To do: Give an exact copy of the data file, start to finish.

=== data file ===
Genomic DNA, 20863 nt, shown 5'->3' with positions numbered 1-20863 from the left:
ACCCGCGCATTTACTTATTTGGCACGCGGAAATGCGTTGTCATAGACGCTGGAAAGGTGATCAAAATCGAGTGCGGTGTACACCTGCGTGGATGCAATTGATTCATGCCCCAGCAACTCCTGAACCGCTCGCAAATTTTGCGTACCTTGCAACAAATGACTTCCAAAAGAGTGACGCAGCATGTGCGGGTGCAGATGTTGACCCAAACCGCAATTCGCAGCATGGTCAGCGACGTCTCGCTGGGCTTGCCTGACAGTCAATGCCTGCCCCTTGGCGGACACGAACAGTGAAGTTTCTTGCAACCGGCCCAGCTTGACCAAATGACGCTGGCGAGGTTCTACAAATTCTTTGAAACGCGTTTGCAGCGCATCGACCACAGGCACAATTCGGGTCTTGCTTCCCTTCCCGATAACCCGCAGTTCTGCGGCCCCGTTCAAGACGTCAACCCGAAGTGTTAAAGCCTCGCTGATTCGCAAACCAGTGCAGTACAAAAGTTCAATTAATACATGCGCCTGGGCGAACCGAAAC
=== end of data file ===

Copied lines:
Genomic DNA, 20863 nt, shown 5'->3' with positions numbered 1-20863 from the left:
ACCCGCGCATTTACTTATTTGGCACGCGGAAATGCGTTGTCATAGACGCTGGAAAGGTGATCAAAATCGAGTGCGGTGTACACCTGCGTGGATGCAATTGATTCATGCCCCAGCAACTCCTGAACCGCTCGCAAATTTTGCGTACCTTGCAACAAATGACTTCCAAAAGAGTGACGCAGCATGTGCGGGTGCAGATGTTGACCCAAACCGCAATTCGCAGCATGGTCAGCGACGTCTCGCTGGGCTTGCCTGACAGTCAATGCCTGCCCCTTGGCGGACACGAACAGTGAAGTTTCTTGCAACCGGCCCAGCTTGACCAAATGACGCTGGCGAGGTTCTACAAATTCTTTGAAACGCGTTTGCAGCGCATCGACCACAGGCACAATTCGGGTCTTGCTTCCCTTCCCGATAACCCGCAGTTCTGCGGCCCCGTTCAAGACGTCAACCCGAAGTGTTAAAGCCTCGCTGATTCGCAAACCAGTGCAGTACAAAAGTTCAATTAATACATGCGCCTGGGCGAACCGAAAC